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Smith’s

Address: 79 MacDougal St., between Bleecker & Houston Sts.

Phone: (212) 260-0100
Hours: Dinner, Mon.-Thu., 5-11 p.m.; Fri.-Sat., 5-11:30 p.m.
Cuisine: Modern American
Vibe: Glamorous dining car
Occasion: Romantic date; see and be seen dinner
Don’t Miss Dish: Portuguese sardines, steamed egg with polenta, roast lamb saddle
Price: Appetizers, $6-16; entrées, $21-26; desserts, $8-11
Reservations: Highly recommended
Capsule: Smith’s is not just another pretty face

Step into Smith’s main dining room and you’ll feel like you just
stepped aboard a luxury railroad that’s made its final stop in the West
Village. It’s appointed with black-leather booths, chandelier sconces
and a mirrored ceiling – a stylish setting that’s attracting nearly as
stylish a crowd.

Smith’s rests in a long, narrow storefront in a neighborhood populated by dive bars, coffee shops and NYU
students. It’s an unlikely destination for a glamorous dining car that
serves butter-poached lobster on trumpet mushrooms and a steamed egg
over polenta.

But restaurateur Danny Abrams (the Mermaid Inn, the Harrison)
has proven to have uncanny instincts for building thriving neighborhood
restaurants. The couple’s first labor of love, Smith’s is also Abrams’
first joint venture with partner Cindy Smith (Raoul’s.)

Chef Pablo Romero (Bouley) has devised a modern American menu that wanders into Europe
for inspiration. Sardines get an Italian treatment usually reserved for
meat. Two enormous sardines are butterflied, then crusted in panko
(Japanese breadcrumbs) and sharp parmigiano, their briny demeanor
smartly tempered by sweet chunks of tomato.

Chatham cod is showered in a gremolata (parsley, shallots and lemon
zest) and encircled by a vibrant puddle of leeks, fish stock and
fennel. Both dishes are a quick trip to the Italian Riviera by way of MacDougal Street. Even a simple starter of roasted eggplant beckons Spain: It’s topped with piquillo peppers and a biting splash of sherry vinegar.

The menu delivers approachable fare with unmistakable polish. Juicy
lamb saddle perches above parmigiano purée, and tender lobster poses on
rich trumpet mushrooms with a velvety swath of butternut squash purée.
There’s just something about dining on a steamed egg above polenta –
dizzied up with a sharp gorgonzola froth – that feels entirely
appropriate in this setting.

Other than a section labeled “Seasonal Starters,” Smith’s abides by
the latest seasonal sanctions without making a fuss about it. A head of
Bibb lettuce salad looks like it’s just been plucked from the garden.
Brussels sprouts benefit from the crunch of toasted almonds, and a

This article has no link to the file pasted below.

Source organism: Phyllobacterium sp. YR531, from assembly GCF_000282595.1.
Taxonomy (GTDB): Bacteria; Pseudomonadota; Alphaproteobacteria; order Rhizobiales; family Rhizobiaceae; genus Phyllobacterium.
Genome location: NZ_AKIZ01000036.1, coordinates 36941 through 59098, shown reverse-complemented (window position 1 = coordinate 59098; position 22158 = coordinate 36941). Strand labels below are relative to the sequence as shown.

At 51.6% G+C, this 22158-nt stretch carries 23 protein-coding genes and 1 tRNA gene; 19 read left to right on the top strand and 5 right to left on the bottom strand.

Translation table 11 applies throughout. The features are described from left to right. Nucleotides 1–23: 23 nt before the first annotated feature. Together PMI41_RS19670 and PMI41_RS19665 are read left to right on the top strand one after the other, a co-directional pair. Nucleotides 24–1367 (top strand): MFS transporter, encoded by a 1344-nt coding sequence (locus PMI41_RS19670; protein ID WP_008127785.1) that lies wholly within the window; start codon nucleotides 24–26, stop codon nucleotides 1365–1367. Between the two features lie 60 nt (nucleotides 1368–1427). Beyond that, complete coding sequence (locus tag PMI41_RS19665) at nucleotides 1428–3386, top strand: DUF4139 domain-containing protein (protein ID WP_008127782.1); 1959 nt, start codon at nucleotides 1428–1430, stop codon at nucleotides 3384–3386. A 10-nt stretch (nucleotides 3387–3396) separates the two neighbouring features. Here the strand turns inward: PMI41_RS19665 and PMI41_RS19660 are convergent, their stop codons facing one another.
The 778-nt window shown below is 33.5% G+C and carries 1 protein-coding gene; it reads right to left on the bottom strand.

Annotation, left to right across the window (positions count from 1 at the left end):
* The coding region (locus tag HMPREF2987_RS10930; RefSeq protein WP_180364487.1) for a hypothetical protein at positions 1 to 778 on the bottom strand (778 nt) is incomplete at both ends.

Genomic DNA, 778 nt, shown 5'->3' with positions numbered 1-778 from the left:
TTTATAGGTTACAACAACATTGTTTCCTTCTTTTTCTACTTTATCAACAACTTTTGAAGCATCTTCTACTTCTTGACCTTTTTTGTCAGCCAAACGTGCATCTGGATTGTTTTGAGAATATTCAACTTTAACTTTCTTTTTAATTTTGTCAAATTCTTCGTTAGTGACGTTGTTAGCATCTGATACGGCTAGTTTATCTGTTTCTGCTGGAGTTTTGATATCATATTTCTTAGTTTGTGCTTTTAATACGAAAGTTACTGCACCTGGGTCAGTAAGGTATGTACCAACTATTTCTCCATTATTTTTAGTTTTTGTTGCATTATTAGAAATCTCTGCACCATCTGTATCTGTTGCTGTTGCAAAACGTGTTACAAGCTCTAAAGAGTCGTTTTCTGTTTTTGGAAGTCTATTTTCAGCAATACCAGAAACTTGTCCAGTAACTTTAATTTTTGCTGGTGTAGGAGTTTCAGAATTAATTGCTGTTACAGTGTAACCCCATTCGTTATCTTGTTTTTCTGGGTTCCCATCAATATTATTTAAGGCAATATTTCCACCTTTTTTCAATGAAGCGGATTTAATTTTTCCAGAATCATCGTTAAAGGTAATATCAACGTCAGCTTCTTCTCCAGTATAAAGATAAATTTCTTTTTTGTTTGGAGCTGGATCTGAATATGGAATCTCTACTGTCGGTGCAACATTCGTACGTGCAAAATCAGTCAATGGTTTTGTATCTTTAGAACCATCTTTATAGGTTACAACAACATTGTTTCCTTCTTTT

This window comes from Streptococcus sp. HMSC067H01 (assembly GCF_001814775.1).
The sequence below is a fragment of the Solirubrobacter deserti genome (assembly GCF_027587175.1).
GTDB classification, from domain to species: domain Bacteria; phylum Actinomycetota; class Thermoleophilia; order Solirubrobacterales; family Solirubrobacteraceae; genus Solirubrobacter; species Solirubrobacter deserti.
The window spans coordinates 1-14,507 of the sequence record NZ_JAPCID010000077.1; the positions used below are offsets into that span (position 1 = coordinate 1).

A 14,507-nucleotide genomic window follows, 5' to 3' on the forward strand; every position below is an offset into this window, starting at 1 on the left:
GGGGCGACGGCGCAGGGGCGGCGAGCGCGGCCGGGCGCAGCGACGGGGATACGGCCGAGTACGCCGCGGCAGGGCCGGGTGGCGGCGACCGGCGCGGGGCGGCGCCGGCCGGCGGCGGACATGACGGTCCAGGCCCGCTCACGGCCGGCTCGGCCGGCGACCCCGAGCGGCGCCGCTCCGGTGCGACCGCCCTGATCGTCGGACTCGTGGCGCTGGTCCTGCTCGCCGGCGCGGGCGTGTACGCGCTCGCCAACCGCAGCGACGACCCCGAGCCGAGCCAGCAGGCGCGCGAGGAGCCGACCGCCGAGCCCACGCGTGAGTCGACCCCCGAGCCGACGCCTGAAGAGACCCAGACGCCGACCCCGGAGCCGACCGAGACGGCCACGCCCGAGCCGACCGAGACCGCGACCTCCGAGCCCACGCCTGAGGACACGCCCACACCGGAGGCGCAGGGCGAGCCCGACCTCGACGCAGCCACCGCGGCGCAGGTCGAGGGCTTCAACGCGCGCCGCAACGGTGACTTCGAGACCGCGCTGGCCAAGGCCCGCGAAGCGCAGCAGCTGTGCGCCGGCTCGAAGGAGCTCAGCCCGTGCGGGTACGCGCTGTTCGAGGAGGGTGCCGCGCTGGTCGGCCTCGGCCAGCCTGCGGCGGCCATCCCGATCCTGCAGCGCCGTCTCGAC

yellow and green bean starter is enlivened by a simple kick of lemon.

The pork chop doesn’t deliver the fatty succulence it promises.
Instead, it arrives boneless – a prim, overcooked chop. It’s
accompanied by a nibble of braised pork cheek – a juicy teaser of what
could’ve been.

Pasta is not the kitchen’s forte. Each emerged in downright heavy
sauces with muddy flavors: a linguine submerged in a pasty artichoke
pesto; soft disks of corzetti burdened by a brandy-streaked sludge of
walnuts and mushrooms.

A restaurant built in reverse, Smith’s is not without its design
flaws. Guests must travel through both dining rooms to reach the back
bar. Luckily, it’s a handsome payoff: gray velvet-cloaked walls and
lobster deviled eggs – available only on the bar menu – make a splendid
case for a bartop table for one. And if you manage a premium booth in
the main dining car, you’ll be forced to lean over the table to engage
in any form of conversation. It’s a pretty room in desperate need of
soundproofing.

No matter. Just surrender to the scenic view of sophisticates over moist apple cake with a spicy dollop of ginger ice cream.

, it arrives boneless
– a prim, overcooked chop. It’s accompanied by a nibble of braised pork
cheek – a juicy teaser of what could’ve been.

Pasta is not the
kitchen’s forte. Each emerged in downright heavy sauces with muddy
flavors: a linguine submerged in a pasty artichoke pesto; soft disks of
corzetti burdened by a brandy-streaked sludge of walnuts and mushrooms.

A restaurant built in reverse, Smith’s is not without its design
flaws. Guests must travel through both dining rooms to reach the back
bar. Luckily, it’s a handsome payoff: gray velvet-cloaked walls and
lobster deviled eggs – available only on the bar menu – make a splendid
case for a bartop table for one. And if you manage a premium booth in
the main dining car, you’ll be forced to lean over the table to engage
in any form of conversation. It’s a pretty room in desperate need of
soundproofing.

No matter. Just surrender to the scenic view of sophisticates over moist apple cake with a spicy dollop of ginger ice cream.

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